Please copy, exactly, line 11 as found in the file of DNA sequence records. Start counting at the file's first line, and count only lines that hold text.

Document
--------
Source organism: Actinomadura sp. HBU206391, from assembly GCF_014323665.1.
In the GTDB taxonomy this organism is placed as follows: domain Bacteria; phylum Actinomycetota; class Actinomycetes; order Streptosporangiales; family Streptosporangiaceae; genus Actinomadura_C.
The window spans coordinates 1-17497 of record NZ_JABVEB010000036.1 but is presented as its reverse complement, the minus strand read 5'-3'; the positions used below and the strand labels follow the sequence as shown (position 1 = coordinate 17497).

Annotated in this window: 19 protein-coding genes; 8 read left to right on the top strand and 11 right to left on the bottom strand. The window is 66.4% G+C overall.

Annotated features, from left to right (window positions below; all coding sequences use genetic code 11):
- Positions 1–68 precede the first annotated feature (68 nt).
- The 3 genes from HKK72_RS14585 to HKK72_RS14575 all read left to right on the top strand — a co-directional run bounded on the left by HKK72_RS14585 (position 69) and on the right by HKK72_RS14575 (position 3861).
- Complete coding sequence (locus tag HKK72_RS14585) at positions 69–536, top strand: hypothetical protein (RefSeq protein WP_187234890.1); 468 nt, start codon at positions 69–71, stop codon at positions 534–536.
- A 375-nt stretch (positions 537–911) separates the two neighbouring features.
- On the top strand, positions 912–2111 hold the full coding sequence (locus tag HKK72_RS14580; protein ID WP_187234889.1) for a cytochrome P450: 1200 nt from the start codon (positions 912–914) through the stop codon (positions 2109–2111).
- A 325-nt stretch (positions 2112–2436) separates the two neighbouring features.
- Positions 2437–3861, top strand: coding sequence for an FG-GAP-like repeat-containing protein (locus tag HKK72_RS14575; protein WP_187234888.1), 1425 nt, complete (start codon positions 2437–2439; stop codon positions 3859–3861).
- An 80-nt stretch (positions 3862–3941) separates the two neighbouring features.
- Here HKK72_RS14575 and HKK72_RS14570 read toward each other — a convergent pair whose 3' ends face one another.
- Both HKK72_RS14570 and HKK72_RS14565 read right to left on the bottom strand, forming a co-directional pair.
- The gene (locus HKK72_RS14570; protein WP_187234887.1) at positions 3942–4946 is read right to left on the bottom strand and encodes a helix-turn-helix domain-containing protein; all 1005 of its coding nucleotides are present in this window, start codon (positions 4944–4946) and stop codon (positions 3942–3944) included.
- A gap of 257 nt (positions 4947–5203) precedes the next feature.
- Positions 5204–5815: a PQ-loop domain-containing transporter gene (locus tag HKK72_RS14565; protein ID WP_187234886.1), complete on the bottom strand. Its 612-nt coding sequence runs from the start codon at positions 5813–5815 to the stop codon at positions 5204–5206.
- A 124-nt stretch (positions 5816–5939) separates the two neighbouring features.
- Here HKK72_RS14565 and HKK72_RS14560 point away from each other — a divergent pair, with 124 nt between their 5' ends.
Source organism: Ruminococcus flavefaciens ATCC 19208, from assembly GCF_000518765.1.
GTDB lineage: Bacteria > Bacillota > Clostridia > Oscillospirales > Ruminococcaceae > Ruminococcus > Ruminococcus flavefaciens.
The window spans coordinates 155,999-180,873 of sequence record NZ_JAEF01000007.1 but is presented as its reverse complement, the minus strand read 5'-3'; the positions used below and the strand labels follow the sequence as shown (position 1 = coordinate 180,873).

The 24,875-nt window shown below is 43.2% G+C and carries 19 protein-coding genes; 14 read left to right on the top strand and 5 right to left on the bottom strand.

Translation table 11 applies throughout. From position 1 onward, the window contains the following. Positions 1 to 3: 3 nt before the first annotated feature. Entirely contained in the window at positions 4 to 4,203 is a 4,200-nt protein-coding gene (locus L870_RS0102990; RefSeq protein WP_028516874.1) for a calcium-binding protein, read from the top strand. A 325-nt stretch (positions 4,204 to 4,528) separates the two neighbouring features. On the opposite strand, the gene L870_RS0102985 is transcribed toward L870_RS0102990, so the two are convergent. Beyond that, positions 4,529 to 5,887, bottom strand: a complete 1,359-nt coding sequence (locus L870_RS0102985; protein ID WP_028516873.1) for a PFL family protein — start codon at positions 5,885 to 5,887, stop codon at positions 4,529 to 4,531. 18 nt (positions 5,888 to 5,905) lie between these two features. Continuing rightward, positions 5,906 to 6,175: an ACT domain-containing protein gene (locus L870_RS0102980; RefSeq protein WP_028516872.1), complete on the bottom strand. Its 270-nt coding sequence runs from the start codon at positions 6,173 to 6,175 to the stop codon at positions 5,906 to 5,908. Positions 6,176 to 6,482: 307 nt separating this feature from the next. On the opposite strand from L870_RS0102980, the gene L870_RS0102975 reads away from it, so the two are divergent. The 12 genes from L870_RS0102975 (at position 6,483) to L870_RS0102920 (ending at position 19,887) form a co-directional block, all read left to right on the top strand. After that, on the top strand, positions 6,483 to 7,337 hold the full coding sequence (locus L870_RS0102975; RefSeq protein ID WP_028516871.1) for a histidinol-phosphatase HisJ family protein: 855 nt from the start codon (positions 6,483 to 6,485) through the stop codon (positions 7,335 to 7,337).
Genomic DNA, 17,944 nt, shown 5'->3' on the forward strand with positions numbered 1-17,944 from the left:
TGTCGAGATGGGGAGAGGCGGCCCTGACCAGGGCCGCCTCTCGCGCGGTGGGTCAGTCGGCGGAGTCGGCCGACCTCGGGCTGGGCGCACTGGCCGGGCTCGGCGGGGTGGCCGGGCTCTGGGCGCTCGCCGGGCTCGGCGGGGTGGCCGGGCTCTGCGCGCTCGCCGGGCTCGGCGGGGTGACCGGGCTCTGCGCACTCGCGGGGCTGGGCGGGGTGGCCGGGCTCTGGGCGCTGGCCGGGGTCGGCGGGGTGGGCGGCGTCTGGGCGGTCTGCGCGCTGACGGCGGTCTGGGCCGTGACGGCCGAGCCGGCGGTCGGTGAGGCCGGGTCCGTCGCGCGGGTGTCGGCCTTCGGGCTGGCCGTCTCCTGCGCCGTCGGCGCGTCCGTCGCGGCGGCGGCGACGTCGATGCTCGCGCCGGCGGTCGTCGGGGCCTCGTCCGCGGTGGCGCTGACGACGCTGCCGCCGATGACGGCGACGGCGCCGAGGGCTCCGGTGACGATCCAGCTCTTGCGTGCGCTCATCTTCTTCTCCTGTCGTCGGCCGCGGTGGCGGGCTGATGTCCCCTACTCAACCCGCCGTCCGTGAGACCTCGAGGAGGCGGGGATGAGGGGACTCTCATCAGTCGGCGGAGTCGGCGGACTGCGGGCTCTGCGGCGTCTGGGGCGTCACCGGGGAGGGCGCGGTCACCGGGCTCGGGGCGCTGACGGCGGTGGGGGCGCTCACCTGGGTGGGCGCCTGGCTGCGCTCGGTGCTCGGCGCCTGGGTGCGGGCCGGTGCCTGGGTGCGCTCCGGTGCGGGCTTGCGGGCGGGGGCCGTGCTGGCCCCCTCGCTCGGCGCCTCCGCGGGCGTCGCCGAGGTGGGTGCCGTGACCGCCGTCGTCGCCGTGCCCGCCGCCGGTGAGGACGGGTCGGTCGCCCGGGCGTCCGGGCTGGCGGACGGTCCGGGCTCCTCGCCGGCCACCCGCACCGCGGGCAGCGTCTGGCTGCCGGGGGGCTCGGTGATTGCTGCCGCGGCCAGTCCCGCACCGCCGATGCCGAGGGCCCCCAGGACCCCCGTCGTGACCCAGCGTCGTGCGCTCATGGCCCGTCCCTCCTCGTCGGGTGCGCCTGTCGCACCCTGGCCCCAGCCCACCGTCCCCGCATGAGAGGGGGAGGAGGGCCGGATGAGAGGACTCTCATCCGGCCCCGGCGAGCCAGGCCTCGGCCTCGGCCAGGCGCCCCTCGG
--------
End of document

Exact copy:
- A 325-nt stretch (positions 2112–2436) separates the two neighbouring features.